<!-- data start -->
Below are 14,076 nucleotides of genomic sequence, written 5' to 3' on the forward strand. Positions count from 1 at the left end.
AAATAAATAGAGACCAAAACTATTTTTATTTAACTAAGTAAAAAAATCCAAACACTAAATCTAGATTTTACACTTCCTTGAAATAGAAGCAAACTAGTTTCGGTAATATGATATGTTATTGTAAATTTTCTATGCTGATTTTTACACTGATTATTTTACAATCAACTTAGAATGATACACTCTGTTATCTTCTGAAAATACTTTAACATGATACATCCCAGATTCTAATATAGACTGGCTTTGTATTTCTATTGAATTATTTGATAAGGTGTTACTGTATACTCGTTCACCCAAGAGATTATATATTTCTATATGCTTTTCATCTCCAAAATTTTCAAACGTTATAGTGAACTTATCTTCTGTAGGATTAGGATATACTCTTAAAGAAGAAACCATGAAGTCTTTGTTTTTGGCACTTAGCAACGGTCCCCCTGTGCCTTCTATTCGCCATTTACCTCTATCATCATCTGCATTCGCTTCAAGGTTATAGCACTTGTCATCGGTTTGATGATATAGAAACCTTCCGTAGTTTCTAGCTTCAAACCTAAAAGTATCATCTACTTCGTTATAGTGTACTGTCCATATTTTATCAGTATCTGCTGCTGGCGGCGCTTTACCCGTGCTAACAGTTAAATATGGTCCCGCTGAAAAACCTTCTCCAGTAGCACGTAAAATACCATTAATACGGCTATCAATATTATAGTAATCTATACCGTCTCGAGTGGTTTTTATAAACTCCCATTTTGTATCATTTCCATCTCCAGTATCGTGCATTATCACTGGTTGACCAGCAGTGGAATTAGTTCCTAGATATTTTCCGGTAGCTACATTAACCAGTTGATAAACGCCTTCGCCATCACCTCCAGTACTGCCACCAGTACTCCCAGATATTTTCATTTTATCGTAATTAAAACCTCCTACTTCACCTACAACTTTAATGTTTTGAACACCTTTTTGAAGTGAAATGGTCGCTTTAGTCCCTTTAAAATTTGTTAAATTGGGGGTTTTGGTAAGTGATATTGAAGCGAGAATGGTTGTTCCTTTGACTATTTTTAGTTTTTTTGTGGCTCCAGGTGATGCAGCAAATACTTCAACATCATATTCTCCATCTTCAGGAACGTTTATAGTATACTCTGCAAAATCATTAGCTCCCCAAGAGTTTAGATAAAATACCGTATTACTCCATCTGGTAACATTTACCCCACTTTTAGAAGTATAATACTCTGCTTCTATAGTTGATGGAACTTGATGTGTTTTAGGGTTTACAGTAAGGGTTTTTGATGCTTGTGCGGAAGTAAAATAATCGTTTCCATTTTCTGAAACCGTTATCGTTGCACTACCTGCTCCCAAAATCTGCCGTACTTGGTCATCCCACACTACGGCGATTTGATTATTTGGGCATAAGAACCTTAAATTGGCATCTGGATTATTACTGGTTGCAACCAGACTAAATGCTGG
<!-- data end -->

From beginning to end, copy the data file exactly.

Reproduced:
Below are 14,076 nucleotides of genomic sequence, written 5' to 3' on the forward strand. Positions count from 1 at the left end.
AAATAAATAGAGACCAAAACTATTTTTATTTAACTAAGTAAAAAAATCCAAACACTAAATCTAGATTTTACACTTCCTTGAAATAGAAGCAAACTAGTTTCGGTAATATGATATGTTATTGTAAATTTTCTATGCTGATTTTTACACTGATTATTTTACAATCAACTTAGAATGATACACTCTGTTATCTTCTGAAAATACTTTAACATGATACATCCCAGATTCTAATATAGACTGGCTTTGTATTTCTATTGAATTATTTGATAAGGTGTTACTGTATACTCGTTCACCCAAGAGATTATATATTTCTATATGCTTTTCATCTCCAAAATTTTCAAACGTTATAGTGAACTTATCTTCTGTAGGATTAGGATATACTCTTAAAGAAGAAACCATGAAGTCTTTGTTTTTGGCACTTAGCAACGGTCCCCCTGTGCCTTCTATTCGCCATTTACCTCTATCATCATCTGCATTCGCTTCAAGGTTATAGCACTTGTCATCGGTTTGATGATATAGAAACCTTCCGTAGTTTCTAGCTTCAAACCTAAAAGTATCATCTACTTCGTTATAGTGTACTGTCCATATTTTATCAGTATCTGCTGCTGGCGGCGCTTTACCCGTGCTAACAGTTAAATATGGTCCCGCTGAAAAACCTTCTCCAGTAGCACGTAAAATACCATTAATACGGCTATCAATATTATAGTAATCTATACCGTCTCGAGTGGTTTTTATAAACTCCCATTTTGTATCATTTCCATCTCCAGTATCGTGCATTATCACTGGTTGACCAGCAGTGGAATTAGTTCCTAGATATTTTCCGGTAGCTACATTAACCAGTTGATAAACGCCTTCGCCATCACCTCCAGTACTGCCACCAGTACTCCCAGATATTTTCATTTTATCGTAATTAAAACCTCCTACTTCACCTACAACTTTAATGTTTTGAACACCTTTTTGAAGTGAAATGGTCGCTTTAGTCCCTTTAAAATTTGTTAAATTGGGGGTTTTGGTAAGTGATATTGAAGCGAGAATGGTTGTTCCTTTGACTATTTTTAGTTTTTTTGTGGCTCCAGGTGATGCAGCAAATACTTCAACATCATATTCTCCATCTTCAGGAACGTTTATAGTATACTCTGCAAAATCATTAGCTCCCCAAGAGTTTAGATAAAATACCGTATTACTCCATCTGGTAACATTTACCCCACTTTTAGAAGTATAATACTCTGCTTCTATAGTTGATGGAACTTGATGTGTTTTAGGGTTTACAGTAAGGGTTTTTGATGCTTGTGCGGAAGTAAAATAATCGTTTCCATTTTCTGAAACCGTTATCGTTGCACTACCTGCTCCCAAAATCTGCCGTACTTGGTCATCCCACACTACGGCGATTTGATTATTTGGGCATAAGAACCTTAAATTGGCATCTGGATTATTACTGGTTGCAACCAGACTAAATGCTGG